Scene writing inspired by the classic of Euripides and by the poetry of Capossela and Alda Merini

creation for 5 performers
choreographer and director: Loris Petrillo

texts: Massimiliano Burini
musical experimentation by Loris Petrillo / music aa.vv.
light design: Loris Petrillo
costumes: Pappalardo
with: Massimiliano Burini, Rosanna Cannito, Nicola Cisternino, Rosa Merlino, Giuseppe Muscarello
Duration: 60 min. ca.

Production MDA produzioni danza/Compagnia Petrillo Danza
In collaboration with Scenario Pubblico Performing Arts and Danzarte


la Medea di Petrillo ha il pregio di trattare la materia mitica con freschezza, ironia e libertà. La vera forza di questo spettacolo sta nella demistificante carica polemica e nella capacità di attualizzazione di un mito sentito come riflessione etico-sociale, analisi del genere umano, del suo agire e del suo pensare.

Filippa Ilardo

After “Il cece nel secchio” on the topic of madness and normality and “La pelle del popolo nudo”, a re-evocation of Sicily after World War II, Loris Petrillo has directed and choreographed “M. carnedellamiacarne”. Drawing inspiration from the original texts by Massimiliano Burini, this new pièce is a journey through the female mind, not only for the purpose of understanding it but also to be ironic about it – and Medea is its undisputed protagonist.

Traditionally described as a sorceress endowed with powers that were even divine, Loris Petrillo’s Medea relies on these powers to meditate as the first revenge against Jason, and perhaps the very worst. Accused of not being able to understand her, Medea condemns him to literally put himself in her shoes.
At this point, paradoxically, M. abandons the gloomy tones of tragedy, and turns into a hilarious grotesquely comic scene. In an aseptic scene, Jason remembers the salient facts of the tragedy searching for a logical explanation for Medea’s foolish acts.

His memories come alive together with the characters which crowd them. Creon, Glauce, the children, Medea and Jason appear and disappear with the speed of thought.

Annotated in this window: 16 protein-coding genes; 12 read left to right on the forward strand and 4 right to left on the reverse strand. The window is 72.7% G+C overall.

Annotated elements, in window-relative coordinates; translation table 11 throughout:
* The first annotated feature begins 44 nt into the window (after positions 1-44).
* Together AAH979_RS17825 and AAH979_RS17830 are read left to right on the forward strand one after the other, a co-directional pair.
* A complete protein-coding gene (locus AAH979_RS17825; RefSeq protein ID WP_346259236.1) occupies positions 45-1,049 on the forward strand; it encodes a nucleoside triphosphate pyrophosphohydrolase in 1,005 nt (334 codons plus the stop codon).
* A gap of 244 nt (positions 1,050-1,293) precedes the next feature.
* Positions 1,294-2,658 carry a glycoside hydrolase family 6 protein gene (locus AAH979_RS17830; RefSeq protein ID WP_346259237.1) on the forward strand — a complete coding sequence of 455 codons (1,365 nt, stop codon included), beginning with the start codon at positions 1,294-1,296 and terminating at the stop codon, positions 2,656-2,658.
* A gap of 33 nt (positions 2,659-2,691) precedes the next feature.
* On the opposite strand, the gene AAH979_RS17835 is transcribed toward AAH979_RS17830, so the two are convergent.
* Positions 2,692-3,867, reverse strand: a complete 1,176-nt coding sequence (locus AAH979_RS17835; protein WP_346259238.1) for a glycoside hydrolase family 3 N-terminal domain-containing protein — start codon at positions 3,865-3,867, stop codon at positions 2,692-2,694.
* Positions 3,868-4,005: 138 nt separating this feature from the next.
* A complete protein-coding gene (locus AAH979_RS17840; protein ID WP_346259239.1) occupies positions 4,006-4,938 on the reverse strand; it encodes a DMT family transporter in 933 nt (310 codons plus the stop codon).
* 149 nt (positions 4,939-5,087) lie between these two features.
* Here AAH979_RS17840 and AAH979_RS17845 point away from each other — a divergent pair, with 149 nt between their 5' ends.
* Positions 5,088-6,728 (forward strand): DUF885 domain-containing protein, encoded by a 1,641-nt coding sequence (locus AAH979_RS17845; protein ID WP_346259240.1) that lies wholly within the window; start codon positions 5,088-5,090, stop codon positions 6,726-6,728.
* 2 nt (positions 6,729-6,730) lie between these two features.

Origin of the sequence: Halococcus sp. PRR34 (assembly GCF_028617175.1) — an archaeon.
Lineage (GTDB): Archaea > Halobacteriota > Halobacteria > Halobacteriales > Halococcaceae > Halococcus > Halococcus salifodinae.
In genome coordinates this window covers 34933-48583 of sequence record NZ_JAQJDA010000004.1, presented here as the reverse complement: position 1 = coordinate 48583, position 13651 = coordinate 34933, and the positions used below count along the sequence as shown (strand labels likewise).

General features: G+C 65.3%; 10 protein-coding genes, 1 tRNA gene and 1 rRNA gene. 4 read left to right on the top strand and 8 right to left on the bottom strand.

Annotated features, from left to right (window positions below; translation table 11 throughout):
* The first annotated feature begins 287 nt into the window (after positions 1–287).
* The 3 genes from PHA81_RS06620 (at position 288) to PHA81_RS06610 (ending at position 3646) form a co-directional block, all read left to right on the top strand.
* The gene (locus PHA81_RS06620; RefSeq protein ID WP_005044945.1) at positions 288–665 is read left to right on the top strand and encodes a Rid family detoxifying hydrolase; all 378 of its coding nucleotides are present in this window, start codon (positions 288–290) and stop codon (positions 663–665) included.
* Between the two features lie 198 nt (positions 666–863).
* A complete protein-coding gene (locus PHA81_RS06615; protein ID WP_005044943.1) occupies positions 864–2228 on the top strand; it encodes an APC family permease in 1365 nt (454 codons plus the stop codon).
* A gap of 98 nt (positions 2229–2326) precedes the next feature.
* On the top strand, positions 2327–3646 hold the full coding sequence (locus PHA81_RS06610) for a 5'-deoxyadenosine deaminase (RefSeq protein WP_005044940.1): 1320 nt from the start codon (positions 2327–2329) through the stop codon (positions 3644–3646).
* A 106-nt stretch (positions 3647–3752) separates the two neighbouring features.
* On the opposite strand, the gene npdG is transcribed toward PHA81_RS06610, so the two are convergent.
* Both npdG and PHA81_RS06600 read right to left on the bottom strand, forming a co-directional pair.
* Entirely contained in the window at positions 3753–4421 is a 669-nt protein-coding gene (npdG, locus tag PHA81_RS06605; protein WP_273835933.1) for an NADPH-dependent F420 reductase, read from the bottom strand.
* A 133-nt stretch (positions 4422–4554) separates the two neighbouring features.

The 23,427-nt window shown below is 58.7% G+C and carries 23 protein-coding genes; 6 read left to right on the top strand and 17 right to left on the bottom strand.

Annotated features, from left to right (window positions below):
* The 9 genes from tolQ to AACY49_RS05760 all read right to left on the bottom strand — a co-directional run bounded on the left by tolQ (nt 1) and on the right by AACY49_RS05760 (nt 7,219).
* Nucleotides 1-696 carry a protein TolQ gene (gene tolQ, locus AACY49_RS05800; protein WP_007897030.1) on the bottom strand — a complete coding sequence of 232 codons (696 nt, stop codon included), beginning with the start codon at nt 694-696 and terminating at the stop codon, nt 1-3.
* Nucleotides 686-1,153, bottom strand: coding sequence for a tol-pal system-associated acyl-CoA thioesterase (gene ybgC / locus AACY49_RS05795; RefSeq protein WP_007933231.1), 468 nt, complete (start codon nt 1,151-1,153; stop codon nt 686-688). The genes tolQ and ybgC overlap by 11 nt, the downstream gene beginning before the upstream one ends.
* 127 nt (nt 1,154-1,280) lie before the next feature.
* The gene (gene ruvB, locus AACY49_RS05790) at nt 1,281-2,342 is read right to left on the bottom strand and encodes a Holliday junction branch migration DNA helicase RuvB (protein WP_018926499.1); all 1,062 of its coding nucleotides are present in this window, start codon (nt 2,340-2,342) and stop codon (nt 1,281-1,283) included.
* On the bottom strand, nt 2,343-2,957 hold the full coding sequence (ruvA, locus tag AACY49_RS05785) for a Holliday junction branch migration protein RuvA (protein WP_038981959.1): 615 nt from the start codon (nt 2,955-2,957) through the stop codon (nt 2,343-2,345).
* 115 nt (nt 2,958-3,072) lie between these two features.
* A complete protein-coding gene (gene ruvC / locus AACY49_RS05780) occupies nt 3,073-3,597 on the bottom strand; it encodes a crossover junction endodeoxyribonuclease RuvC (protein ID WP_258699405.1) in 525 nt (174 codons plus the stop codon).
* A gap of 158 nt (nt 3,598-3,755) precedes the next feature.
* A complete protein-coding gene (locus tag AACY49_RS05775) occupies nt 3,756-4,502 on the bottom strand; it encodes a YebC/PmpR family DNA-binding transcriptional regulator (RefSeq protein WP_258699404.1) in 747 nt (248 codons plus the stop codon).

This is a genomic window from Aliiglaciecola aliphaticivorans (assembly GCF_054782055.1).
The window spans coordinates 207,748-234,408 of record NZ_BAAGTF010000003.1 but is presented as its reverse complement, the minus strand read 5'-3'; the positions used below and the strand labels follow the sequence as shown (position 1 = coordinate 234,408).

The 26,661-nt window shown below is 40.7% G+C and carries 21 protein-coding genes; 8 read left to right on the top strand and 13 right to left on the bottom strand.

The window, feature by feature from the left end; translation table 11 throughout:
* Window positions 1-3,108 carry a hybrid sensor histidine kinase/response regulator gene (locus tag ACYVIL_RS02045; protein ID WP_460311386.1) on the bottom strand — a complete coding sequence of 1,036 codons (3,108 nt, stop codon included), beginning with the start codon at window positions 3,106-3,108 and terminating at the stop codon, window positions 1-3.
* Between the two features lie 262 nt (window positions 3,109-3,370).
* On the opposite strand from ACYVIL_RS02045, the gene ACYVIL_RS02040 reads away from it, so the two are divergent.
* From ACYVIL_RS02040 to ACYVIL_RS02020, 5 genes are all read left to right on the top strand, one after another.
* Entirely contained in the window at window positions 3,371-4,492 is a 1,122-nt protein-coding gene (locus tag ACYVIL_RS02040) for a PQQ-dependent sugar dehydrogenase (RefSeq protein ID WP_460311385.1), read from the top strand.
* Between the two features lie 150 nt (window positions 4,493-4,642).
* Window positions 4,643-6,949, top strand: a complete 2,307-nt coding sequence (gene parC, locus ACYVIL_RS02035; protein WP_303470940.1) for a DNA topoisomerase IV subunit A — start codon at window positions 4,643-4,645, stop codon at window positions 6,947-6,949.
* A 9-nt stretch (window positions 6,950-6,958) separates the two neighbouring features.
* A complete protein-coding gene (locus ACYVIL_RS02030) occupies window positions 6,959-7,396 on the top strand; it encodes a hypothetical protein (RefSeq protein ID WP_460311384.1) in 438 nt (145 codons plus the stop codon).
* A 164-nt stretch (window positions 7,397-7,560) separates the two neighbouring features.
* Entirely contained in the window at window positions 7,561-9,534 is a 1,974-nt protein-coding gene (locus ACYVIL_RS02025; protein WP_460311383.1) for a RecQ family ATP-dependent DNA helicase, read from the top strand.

In M., Medea is a man, but not a man playing the role of a woman, but rather Jason in Medea’s shoes. The underlying theme of the entire choreographic work is the dialogue-monologue of the two spouses, played by the same actor. Rich in symbolism and meaning without specifically claiming psychological knowledge, M. is a family tragedy narrated by the voice of a man travelling through the twisted mind of a woman.

Medea’s trip into horror is aimed at a crazy goal, yet the means she uses to achieve it respond to an extremely astute iron logic. In specific, Medea is a woman who suddenly finds herself in conflict with a world, a culture with different customs and habits that she doesn’t understand and cannot accept. Unfortunately, Medea’s psychological distress has never ceased, such that today, it is a real disease; and it isn’t just by chance that it has been defined by psychology and clinical criminology as “the Medea Complex”. Such complex is delineated by the syndrome in which the mother, placed in a situation of conflict with her spouse, goes so far as to kill her own son, making it an instrument of power and revenge.

As Prof. Gian Carlo Nivoli claims, there’s something ancestral and ineradicable about a woman who attempts to kill her own offspring and the psychoanalytical explanations go very deep. Nevertheless, one of the most common explanations is the killing of one’s own children in order to take revenge against a spouse to whom one doesn’t want to leave even the slightest tangible trace of the relationship that has taken place; there’s the more widespread suicide, anticipated by a form of acute depression of the mother who commits suicide with her children; and then there’s the aggressive mother with little parenting ability who vents her form of disaffection towards her children with aggression.


  • 21 July 2010 – Teatro S. Ippolito - Piazza Armerina (EN)
  • 22 July 2010 – Teatro Greco Akrai - Palazzolo Acreide (SR)
  • 23 July 2010 – Cortile dei Gesuiti - Noto (SR)
  • 17 February 2011 - Scenario Pubblico - Catania
  • 18 February 2011 - Scenario Pubblico - Catania
  • 19 February 2011 - Scenario Pubblico - Catania
  • 20 February 2011 - Scenario Pubblico - Catania
  • 21 February 2011 - Scenario Pubblico - Catania
  • 14 May 2011 – Teatro Montevergini - Palermo
  • 15 May 2011 - Teatro Montevergini - Palermo
  • 6 July 2011 - Piazza Vittorio Veneto - Sirolo (AN)

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